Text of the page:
President Joe Biden used the deadly shooting in Sacramento, California, to call on Congress to pass gun control measures.
Six people were killed and 10 injured in a mass shooting early Sunday as bars and nightclubs were closing in downtown Sacramento and police in California's state capital were searching for at least one suspect.
"We must do more than mourn; we must act," Biden said in a statement released Sunday night by the White House. "That is why my Administration has taken historic executive action to implement my comprehensive gun crime reduction strategy — from standing up gun trafficking strike forces to helping cities across the country expand community violence interventions and hire more police officers for community policing.
"We also continue to call on Congress to act. Ban ghost guns. Require background checks for all gun sales. Ban assault weapons and high-capacity magazines. Repeal gun manufacturers' immunity from liability. Pass my budget proposal, which would give cities more of the funding they need to fund the police and fund the crime prevention and intervention strategies that can make our cities safer. These are just a few of the steps Congress urgently needs to take to save lives."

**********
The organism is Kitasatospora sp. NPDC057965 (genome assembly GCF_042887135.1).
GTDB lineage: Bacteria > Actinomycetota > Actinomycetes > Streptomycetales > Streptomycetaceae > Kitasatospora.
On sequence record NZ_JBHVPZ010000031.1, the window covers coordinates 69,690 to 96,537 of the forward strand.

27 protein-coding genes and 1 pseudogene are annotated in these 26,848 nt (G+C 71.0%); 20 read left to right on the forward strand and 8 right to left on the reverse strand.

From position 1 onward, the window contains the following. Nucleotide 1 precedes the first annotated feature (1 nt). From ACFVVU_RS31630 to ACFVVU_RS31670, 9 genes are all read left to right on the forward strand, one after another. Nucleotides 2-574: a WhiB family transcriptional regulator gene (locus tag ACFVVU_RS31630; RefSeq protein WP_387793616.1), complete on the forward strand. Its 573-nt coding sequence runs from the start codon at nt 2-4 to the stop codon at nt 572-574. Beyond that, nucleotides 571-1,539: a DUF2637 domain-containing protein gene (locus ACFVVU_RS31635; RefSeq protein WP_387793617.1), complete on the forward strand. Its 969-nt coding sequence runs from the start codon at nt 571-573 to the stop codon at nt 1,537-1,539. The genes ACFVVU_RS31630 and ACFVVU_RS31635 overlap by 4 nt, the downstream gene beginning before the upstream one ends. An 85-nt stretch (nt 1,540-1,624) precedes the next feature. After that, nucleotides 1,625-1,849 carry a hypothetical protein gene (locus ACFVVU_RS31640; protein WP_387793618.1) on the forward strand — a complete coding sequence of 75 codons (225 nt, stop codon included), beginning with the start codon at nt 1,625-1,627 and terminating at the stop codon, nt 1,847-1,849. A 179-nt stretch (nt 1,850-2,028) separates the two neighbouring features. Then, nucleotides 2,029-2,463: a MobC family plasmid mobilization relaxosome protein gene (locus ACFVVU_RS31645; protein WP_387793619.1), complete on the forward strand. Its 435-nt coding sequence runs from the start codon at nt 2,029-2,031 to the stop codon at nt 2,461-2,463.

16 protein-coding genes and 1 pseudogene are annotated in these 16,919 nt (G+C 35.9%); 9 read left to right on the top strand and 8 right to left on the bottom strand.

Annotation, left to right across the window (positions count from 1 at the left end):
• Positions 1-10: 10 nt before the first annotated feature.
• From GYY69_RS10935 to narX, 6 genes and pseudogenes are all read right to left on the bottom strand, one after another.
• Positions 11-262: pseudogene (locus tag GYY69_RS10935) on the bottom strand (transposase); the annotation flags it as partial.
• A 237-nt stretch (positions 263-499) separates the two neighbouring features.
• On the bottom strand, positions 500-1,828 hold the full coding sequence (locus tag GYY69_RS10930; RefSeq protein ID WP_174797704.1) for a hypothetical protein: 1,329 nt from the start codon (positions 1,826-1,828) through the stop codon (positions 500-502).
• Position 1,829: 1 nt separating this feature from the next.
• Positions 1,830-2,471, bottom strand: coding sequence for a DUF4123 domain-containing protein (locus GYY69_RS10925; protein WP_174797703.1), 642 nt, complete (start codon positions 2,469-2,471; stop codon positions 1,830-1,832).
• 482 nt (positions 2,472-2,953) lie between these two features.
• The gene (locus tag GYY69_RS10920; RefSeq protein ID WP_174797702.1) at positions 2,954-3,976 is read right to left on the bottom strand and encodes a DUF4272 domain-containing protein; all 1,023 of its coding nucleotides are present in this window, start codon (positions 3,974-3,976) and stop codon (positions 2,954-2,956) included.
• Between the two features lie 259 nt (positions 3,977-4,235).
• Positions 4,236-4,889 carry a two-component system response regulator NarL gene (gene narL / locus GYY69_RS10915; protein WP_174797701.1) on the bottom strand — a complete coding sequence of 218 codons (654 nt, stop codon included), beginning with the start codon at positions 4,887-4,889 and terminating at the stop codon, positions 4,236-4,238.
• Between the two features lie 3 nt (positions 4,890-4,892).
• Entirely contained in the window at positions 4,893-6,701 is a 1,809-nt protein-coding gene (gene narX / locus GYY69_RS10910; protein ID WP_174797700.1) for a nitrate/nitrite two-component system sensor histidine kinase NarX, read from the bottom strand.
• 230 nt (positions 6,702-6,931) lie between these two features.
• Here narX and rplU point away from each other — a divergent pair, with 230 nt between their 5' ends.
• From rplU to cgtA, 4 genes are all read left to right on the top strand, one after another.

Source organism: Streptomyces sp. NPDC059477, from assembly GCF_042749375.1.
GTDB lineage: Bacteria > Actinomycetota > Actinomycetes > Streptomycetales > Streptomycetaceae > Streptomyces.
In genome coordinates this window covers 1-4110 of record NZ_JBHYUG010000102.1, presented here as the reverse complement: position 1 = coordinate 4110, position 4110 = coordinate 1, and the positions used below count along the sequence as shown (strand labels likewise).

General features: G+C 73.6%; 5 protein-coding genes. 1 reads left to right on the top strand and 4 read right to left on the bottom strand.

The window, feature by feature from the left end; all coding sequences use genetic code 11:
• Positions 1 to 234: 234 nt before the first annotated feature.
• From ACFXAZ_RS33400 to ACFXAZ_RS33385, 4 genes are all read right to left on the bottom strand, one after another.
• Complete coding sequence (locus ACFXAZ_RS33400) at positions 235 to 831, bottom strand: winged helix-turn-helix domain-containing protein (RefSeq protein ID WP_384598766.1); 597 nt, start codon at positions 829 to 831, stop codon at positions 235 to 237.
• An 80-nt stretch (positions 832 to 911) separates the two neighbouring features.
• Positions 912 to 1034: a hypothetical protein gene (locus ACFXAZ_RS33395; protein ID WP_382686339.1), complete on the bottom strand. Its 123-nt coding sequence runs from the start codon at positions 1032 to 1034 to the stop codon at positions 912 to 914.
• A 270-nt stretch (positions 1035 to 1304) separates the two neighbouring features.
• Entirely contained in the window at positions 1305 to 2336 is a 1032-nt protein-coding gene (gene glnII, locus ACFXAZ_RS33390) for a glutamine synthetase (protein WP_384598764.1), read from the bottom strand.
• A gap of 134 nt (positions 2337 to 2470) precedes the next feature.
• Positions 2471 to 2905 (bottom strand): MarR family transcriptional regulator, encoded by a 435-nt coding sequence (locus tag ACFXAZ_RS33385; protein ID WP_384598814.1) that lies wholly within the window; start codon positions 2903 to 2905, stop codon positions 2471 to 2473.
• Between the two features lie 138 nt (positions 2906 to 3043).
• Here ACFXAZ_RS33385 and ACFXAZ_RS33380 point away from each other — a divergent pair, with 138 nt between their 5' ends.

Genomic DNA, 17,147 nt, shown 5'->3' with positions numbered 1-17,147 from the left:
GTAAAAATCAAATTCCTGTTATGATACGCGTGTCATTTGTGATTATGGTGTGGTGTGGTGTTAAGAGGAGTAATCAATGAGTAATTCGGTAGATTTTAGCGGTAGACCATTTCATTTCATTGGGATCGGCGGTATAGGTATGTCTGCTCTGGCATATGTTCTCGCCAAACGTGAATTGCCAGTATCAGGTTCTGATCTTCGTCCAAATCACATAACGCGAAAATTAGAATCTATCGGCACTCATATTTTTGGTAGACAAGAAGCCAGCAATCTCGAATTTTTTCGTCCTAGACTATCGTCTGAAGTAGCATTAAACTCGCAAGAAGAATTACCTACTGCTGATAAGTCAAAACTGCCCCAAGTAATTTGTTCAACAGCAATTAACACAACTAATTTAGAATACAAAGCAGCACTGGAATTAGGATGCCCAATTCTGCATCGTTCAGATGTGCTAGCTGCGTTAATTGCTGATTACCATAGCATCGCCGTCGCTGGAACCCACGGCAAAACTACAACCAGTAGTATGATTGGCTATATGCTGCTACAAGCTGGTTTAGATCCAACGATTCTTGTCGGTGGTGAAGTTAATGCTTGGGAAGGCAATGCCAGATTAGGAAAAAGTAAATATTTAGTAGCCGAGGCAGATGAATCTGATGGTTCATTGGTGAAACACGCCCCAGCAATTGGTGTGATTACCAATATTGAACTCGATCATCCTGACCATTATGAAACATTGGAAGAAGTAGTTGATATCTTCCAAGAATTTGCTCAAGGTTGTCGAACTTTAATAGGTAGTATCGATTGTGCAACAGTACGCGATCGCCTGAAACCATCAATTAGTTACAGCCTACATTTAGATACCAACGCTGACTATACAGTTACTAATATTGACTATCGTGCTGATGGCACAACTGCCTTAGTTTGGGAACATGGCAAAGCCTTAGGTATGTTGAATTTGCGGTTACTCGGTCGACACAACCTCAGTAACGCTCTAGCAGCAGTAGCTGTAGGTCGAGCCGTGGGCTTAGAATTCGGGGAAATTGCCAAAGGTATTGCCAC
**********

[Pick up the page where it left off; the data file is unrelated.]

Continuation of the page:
Biden's efforts to pass legislation to tighten gun laws haven't advanced since he took office. He also was forced to pull his nominee to lead the Bureau of Alcohol, Tobacco, Firearms and Explosives.
On the four-year anniversary of the shooting that killed 17 people at Marjory Stoneman Douglas High School in Parkland, Florida, Biden in February said his administration stood with advocates working to end gun violence and urges the nation to uphold the "solemn obligation" to "keep each other safe."
Still, there appears to be little appetite in Congress to pass gun legislation. The strongest effort in recent years failed, even after 20 children and six adults were killed in the 2012 Sandy Hook school shooting in Newtown, Connecticut.
"Today, America once again mourns for another community devastated by gun violence," Biden said in his Sunday night statement. "In a single act in Sacramento, six individuals left dead and at least a dozen more injured. Families forever changed. Survivors left to heal wounds both visible and invisible."
"I want to thank the first responders in Sacramento, and all those across the United States, who act every day to save lives. We know these lives were not the only lives impacted by gun violence last night. And we equally mourn for those victims and families who do not make national headlines."
The Associated Press contributed to this story.
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